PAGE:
Louisbourg Travel Blog› entry 23 of 96 › view all entries
Orwell Historic village was my last full day on PEI, So the following morning I upped sticks from Brudnell Provincial park (a +8 campsite on the Andy scale - it was cheap at $20 a night, with free showers) and took the ferry from Wood Islands (a place on PEI) to Pictou on the mainland. Back in Nova Scotia I bombed down to Antigonish and dropped into the information centre. My aim was to get down to Louisbourg for the big historical reanactment that was scheduled for saturday 26th.
Back on the road, I started following the directions she had given me to a campsite 10km outside Louisbourg, and rolled up there at about 8:30pm. Fog was setting in so the daylight was fading fast. Wanting to get straight on and set the tent up was ambitious as there were stacks of others trying to register as well. Lakeview treasures campsite gets a generous -9, for being shabby and expensive.
Next morning I experienced the shower block. Yikes. $1 per minute for a skanky piddle of a shower. I wasn't aware of the timing being so short, as most others give you 5 mins for 25 cents. I had just got good and soapy washing all major crevices including under my arms and in my belly button (which I do on a regular basis and rarely enjoy) when the time ran out. Normally it just goes cold, but oh no the water stopped completely.
Still soapy 20 mins later I drove off to Louisbourg Fortress. I used my trusty Parks Canada historical sites card, and payed a little extra for the evening events.
Louisbourg Fortress is incredible. Its basically an entire 18th Century village, plus fort that has been painstakingly reconstructed by hand over many years. This has really paid off, as the new living museum does justice to its former self. The time of my visit very happily coincided with a massive 3 day re-enactment of the final fall of Louisberg from French to English rule in 1758. Actors and Period enthusiasts abounded, and I felt quite odd walking around in modern, soapy attire whilst all around wore less soapy 18th Century garb. I stopped and talked to a Ship's carpenter and later two doctors both offering amputations (I politely declined, as I could offer no period money. I had left my bursa in my other triubhas). Many stalls selling every period item one could desire were crammed side to side across the water front, opposite those were pubs and restaurants and behind those houses and farms leading up to the fort. I wondered if by purchasing the necessary items at each stall, one might aquire the right social camoflage for the occasion. I did a rough total as I passed through the stalls. black single buckle shoes were $150, highwayman's overcoat came in at $170, gauntlets and seven-league boots weren't quite as expensive. Tricorn hats were very much in fashion, although I couldn't find a nice leather one, there were all pressed felt or straw. At an armory tent I could have my choice of muskets and blunderbai (what is the plural of blunderbus? does anyone know? please make suggestions) as well as swords, cutlasses and even bayonets for that special occasion. All in I think if I spent around $500 I could have made a half decent privateer in the empoy of his Majesty, The King of England. Had I done so the French enthusiasts may have linched me. I decided better of it, and fled to the fort's inner sanctum before I could change my mind.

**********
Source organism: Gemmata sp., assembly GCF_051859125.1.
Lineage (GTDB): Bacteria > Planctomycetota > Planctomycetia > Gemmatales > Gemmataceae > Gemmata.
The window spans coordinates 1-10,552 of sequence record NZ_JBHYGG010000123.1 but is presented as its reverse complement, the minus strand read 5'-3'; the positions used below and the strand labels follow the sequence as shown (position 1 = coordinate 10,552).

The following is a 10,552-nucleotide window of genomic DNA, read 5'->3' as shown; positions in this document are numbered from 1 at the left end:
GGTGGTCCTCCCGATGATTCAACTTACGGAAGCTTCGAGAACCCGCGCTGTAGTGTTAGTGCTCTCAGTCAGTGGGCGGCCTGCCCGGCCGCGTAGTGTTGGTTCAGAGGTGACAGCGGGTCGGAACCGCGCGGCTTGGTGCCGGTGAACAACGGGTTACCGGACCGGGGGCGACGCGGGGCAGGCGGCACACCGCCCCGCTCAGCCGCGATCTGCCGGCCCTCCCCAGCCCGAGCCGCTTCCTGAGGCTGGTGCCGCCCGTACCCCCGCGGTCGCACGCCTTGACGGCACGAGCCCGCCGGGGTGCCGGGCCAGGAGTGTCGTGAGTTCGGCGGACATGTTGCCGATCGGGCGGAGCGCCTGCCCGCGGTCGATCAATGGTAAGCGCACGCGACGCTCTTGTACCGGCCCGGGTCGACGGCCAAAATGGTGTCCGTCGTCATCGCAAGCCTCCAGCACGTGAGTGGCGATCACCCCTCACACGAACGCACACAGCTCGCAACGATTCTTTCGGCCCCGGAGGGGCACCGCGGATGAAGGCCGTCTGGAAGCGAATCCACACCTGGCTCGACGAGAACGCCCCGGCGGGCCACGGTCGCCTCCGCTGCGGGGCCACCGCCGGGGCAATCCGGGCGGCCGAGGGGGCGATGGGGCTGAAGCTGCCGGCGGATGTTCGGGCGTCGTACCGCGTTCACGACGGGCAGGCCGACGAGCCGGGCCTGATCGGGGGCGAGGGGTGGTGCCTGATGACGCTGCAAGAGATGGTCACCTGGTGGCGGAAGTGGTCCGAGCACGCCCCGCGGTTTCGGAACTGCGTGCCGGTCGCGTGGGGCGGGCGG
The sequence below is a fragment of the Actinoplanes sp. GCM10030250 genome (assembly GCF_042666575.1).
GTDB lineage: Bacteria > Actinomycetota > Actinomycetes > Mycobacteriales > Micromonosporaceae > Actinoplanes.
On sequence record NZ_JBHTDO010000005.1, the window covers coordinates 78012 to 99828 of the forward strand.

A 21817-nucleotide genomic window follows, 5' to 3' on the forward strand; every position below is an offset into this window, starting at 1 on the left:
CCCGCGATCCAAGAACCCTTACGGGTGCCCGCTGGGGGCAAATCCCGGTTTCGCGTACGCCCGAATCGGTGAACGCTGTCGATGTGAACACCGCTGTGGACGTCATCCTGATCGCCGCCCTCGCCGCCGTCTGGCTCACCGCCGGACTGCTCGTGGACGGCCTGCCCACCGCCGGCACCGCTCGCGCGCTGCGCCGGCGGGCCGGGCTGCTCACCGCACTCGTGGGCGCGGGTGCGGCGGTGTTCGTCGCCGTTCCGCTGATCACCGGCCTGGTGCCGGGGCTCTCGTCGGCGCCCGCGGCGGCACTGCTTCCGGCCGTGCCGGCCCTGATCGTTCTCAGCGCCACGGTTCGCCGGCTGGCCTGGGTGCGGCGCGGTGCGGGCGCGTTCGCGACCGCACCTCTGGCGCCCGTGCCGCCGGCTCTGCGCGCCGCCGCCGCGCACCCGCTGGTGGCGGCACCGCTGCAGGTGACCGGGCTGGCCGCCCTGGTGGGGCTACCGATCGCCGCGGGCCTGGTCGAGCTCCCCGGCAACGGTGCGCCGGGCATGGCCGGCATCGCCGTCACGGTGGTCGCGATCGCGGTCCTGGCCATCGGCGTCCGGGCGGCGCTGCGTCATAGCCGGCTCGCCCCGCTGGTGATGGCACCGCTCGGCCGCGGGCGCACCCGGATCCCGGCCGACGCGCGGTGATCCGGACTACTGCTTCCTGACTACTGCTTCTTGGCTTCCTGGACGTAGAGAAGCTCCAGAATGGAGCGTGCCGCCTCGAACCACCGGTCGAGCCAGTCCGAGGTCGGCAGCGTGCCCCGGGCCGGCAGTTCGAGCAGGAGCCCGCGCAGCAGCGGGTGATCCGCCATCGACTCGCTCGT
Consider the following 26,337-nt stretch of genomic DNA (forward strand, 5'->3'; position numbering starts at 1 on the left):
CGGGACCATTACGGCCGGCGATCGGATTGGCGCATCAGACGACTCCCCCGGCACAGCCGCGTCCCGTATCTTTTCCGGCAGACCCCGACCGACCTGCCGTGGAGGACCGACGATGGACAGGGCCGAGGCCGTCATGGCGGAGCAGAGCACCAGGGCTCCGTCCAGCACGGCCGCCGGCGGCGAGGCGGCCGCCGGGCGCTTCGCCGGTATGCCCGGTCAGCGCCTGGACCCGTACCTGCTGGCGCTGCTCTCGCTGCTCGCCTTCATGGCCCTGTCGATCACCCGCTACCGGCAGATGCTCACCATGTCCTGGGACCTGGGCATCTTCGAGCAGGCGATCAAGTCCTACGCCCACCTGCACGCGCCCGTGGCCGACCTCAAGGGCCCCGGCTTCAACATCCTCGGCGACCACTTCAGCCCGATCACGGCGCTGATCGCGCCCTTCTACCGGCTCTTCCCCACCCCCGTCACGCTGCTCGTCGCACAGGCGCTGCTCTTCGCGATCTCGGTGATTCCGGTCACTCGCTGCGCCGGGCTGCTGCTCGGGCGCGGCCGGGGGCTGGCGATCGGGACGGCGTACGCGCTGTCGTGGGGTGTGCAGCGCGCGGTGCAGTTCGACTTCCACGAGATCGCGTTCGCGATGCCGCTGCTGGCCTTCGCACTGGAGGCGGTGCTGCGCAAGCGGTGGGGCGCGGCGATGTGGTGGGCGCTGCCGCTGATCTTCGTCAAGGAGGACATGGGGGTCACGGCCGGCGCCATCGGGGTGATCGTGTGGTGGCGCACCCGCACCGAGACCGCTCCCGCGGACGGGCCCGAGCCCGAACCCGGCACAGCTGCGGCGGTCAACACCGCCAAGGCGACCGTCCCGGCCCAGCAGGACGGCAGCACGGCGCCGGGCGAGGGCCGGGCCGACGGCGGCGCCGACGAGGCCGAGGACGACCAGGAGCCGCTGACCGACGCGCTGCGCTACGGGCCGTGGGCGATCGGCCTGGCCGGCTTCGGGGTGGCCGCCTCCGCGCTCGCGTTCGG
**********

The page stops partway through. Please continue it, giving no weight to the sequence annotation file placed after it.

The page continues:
The evening rolled on and the full re-enactment started on the fields below the fort. Fog set the atmosphere and soon there were muskets and cannons bursting from both sides, with soldiers falling fowl of the malice of war. Afterwards everybody got up, the dead were told over the tannoy to rise, and everybody went to look at the 18th century fireworks. Quite where they managed to find these unspent relics I don't know. I was imagining that they would be rather damp and wouldn't fire, however I was happily corrected with a full display of amazing fireworks. Some were similar to today's but most were quite different, forming spiral shapes and pin wheels through the fog. I shanghai'd my way onto the second coach leaving the site, and overtook the thosands of others trying to leave all at once.
The following morning I prepared two $1 coins and headed reluctantly back to the shower block.
p.s I found my bank card! it was exactly where I couldn't reach and was successfully retrived by a car vac, before it started to complain that it had just sucked up a bank card. Also my leaky car is not a design flaw, I spoke to another focus wagon owner, so more door-bending is required to re-seal it.